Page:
Beck Center's Production of a Play About Gay Conversion Therapy Suffers From the Absence of the Main Subject

If you want to write a play about gay conversion therapy, focusing on one young man named Daniel who is sent to a cabin in the woods for counseling, it’s a bold choice to have that young man disappear for most of the play. In a metaphorical sense it’s an interesting decision because the whole concept of gay conversion therapy blithely ignores the individuality of each person subjected to that misguided and often heinous “treatment.” So what could better express that than having the person in question absent?

The trouble is, the absence of Daniel for the bulk of the proceedings waters down the dramatic impact of A Great Wilderness by Samuel D. Hunter, leaving us with a large pot of weak tea. In this Beck Center production, the cast under the direction of Scott Spence does its best to enliven the story. But as you watch you keep asking yourself: “Sure, I get it, but where’s the kid?”

The kid, as it turns out, has gone for a walk in the woods soon after his arrival at the cabin and his first meeting with the elderly lead counselor Walt, who is both a gentleman and a gentle man. Walt tries to put Daniel at ease, telling the high school student that he won’t electroshock him or force him to be who he isn’t. Walt just wants Daniel “to be the person you want to be.” Unless, of course, that person happens to be gay.

Once Daniel (played with sensitivity by Christian John Thomas) takes a hike, the play is left in the hands of Walt and his ex-wife Abby (Lenne Snively) and her husband Tim (Brian Byers), who will be taking over the cabin once Walt adjourns to an assisted living facility. When Daniel fails to appear after many hours and appears lost, or worse, his mother Eunice (a haunted Heidi Harris) appears to spill some parental bile. For a bit of humor, a park ranger named Janet (Kelly Strand) shows up to deliver no-nonsense advice to those in the cabin.

Hunter writes very naturalistic dialog and has a good wit, but these adult characters are playing tennis without an opponent. They all essentially agree with each other regarding the benefits of curing gay men and, as they keep lobbing or slamming their arguments over the net, there is no one on the other side to return serve.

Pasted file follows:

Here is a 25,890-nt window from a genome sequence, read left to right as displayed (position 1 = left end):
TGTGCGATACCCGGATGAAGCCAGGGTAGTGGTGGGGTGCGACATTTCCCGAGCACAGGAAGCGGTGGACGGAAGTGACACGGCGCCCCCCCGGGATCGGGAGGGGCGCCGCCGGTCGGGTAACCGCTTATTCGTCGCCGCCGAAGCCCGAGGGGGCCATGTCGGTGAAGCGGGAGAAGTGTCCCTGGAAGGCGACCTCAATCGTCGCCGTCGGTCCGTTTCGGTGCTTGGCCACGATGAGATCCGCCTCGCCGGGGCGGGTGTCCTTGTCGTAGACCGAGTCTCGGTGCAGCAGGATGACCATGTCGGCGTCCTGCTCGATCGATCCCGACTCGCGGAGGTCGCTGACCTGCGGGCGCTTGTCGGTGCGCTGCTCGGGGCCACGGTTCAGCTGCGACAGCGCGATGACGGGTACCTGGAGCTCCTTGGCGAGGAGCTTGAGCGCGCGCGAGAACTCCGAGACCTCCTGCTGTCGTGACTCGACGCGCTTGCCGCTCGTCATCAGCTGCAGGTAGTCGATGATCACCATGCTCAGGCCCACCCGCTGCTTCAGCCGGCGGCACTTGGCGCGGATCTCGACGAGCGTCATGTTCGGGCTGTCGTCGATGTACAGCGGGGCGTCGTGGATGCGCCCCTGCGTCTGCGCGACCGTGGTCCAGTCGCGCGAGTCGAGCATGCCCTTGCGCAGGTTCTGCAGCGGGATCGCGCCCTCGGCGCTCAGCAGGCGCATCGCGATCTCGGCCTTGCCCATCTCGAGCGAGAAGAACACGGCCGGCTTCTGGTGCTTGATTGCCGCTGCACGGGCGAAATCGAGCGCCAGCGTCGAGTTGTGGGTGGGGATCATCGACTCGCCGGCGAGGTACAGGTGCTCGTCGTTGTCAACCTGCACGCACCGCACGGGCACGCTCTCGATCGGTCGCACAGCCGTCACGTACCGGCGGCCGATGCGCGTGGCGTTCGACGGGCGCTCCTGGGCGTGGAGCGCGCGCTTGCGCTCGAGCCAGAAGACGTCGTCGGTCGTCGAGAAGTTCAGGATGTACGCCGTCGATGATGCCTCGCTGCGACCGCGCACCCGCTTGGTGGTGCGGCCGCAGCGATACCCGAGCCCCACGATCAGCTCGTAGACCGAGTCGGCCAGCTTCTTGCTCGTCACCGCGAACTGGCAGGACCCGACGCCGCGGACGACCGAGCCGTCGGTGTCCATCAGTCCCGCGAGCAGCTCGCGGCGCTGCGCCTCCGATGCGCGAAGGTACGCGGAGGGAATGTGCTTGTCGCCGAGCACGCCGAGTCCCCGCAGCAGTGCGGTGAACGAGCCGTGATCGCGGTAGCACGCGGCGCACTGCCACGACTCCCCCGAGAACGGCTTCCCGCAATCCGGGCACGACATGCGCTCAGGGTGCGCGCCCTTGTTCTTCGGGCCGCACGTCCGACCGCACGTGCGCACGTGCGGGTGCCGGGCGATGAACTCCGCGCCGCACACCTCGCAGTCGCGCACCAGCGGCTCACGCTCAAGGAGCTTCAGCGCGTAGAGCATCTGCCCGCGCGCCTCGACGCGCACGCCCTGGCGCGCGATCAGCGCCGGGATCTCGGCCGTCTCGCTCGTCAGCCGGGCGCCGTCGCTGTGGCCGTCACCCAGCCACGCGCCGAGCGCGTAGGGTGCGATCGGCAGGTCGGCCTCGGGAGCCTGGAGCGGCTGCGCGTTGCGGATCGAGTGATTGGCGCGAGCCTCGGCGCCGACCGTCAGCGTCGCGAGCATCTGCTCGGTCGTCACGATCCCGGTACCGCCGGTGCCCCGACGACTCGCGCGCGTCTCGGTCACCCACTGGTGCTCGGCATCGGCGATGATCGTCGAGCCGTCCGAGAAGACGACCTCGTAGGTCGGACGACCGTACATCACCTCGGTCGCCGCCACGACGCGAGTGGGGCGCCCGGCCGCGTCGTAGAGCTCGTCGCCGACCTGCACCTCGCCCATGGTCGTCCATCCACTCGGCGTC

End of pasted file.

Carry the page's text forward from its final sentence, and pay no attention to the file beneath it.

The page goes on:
Sure, they have their own internal conflicts. For instance, Walt ponders whether he actually ever “saved” any young gay man from the terrors of gaydom. And he contemplates his own life, as a man who felt gay urges but who denied himself that option. In this role, Tim Tavcar exudes enveloping kindness towards Daniel even as he flashes anger at Abby and others, but the script defeats him at every turn. It isn’t until the end when Daniel finally returns that the play perks up, but then it’s over.

One could quibble about director Spence’s deliberate pacing throughout, but that would avoid the central problem of A Great Wilderness: It’s a drama with the drama expunged, leaving ancillary conversations in its place.

A Great Wilderness
Through April 9 at Beck Center, 17801 Detroit Avenue, Lakewood, 216-521-2540.
Like this story?
SCENE Supporters make it possible to tell the Cleveland stories you won’t find elsewhere.
Become a supporter today.

Christine Howey

Christine Howey has been reviewing theater since 1997, first at Cleveland Free Times and then for other publications including City Pages in Minneapolis, MN and The Plain Dealer. Her blog, Rave and Pan, also features her play reviews. Christine is a former stage actor and director, primarily at Dobama Theatre...
Scroll to read more Cleveland News articles

Join Cleveland Scene Newsletters

Subscribe now to get the latest news delivered right to your inbox.